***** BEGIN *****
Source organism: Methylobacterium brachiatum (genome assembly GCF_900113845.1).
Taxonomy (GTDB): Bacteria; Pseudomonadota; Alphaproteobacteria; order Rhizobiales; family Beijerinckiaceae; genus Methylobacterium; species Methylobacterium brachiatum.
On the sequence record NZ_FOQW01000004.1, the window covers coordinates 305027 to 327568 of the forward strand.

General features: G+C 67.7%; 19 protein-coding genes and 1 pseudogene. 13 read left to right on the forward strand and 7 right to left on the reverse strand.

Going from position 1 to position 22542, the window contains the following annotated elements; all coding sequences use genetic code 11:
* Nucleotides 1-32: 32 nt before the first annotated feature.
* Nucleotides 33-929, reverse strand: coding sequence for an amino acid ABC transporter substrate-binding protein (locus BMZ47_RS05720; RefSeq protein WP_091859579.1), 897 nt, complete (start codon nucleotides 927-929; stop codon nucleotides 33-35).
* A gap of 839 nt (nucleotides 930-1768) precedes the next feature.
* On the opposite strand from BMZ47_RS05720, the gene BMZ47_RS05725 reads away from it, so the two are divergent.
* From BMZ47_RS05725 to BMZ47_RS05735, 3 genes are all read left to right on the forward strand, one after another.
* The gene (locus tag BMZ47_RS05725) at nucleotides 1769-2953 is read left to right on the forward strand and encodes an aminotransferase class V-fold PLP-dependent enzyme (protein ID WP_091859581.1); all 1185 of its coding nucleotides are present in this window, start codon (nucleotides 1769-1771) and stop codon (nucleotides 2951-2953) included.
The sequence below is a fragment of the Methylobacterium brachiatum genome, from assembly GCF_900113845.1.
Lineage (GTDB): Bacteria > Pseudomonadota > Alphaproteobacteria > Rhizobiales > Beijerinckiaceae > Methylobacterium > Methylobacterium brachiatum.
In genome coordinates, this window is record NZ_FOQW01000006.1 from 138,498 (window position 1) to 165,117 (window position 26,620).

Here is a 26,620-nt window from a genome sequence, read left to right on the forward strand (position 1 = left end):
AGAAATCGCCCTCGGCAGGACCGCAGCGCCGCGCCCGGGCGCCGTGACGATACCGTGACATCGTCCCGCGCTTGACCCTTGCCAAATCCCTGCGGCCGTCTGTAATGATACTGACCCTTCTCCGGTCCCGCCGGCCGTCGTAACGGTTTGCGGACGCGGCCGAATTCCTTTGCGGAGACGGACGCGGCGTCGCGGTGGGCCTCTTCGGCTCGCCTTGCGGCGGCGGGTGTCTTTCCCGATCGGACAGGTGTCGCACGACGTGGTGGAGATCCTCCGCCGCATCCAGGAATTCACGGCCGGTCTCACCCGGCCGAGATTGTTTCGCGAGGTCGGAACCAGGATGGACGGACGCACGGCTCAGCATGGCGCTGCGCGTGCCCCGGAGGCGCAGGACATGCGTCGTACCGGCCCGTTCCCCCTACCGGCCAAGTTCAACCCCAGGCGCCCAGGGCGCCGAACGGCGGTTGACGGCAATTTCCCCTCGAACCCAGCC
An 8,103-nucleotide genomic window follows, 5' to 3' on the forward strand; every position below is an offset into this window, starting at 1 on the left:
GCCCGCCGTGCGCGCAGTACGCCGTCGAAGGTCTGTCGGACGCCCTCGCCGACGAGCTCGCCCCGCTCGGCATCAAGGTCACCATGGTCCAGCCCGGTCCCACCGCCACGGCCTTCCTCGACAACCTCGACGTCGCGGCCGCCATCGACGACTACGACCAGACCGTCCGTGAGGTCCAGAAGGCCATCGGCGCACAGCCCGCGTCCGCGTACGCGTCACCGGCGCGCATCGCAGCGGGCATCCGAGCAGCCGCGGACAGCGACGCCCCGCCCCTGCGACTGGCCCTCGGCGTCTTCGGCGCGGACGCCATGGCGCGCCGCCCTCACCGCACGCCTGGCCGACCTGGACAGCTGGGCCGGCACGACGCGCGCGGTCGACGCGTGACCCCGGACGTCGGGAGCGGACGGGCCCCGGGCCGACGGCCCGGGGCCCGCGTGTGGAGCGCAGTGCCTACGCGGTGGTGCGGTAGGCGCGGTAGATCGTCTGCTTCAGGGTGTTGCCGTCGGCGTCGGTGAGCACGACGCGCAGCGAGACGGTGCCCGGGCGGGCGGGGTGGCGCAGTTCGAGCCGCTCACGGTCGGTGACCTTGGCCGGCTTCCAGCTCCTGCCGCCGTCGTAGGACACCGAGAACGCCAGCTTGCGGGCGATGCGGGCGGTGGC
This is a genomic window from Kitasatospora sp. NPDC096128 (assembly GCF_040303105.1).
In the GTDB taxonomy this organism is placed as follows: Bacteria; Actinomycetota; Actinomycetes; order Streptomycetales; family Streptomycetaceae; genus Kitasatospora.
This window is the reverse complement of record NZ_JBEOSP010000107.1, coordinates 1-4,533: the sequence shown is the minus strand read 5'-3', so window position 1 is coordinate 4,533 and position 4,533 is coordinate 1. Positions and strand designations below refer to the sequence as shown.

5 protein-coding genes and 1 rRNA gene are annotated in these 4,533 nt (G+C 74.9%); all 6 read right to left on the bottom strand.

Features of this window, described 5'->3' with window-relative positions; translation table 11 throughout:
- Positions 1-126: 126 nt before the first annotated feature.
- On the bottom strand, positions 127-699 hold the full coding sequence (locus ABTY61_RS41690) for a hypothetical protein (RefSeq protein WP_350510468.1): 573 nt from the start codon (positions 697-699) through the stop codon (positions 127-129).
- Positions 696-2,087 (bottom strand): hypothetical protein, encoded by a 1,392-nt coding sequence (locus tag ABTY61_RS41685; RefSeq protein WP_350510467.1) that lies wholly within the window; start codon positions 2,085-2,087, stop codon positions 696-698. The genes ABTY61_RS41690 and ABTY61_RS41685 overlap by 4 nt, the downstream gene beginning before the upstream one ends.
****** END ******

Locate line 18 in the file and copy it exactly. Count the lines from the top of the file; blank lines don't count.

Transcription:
GCCCGCCGTGCGCGCAGTACGCCGTCGAAGGTCTGTCGGACGCCCTCGCCGACGAGCTCGCCCCGCTCGGCATCAAGGTCACCATGGTCCAGCCCGGTCCCACCGCCACGGCCTTCCTCGACAACCTCGACGTCGCGGCCGCCATCGACGACTACGACCAGACCGTCCGTGAGGTCCAGAAGGCCATCGGCGCACAGCCCGCGTCCGCGTACGCGTCACCGGCGCGCATCGCAGCGGGCATCCGAGCAGCCGCGGACAGCGACGCCCCGCCCCTGCGACTGGCCCTCGGCGTCTTCGGCGCGGACGCCATGGCGCGCCGCCCTCACCGCACGCCTGGCCGACCTGGACAGCTGGGCCGGCACGACGCGCGCGGTCGACGCGTGACCCCGGACGTCGGGAGCGGACGGGCCCCGGGCCGACGGCCCGGGGCCCGCGTGTGGAGCGCAGTGCCTACGCGGTGGTGCGGTAGGCGCGGTAGATCGTCTGCTTCAGGGTGTTGCCGTCGGCGTCGGTGAGCACGACGCGCAGCGAGACGGTGCCCGGGCGGGCGGGGTGGCGCAGTTCGAGCCGCTCACGGTCGGTGACCTTGGCCGGCTTCCAGCTCCTGCCGCCGTCGTAGGACACCGAGAACGCCAGCTTGCGGGCGATGCGGGCGGTGGC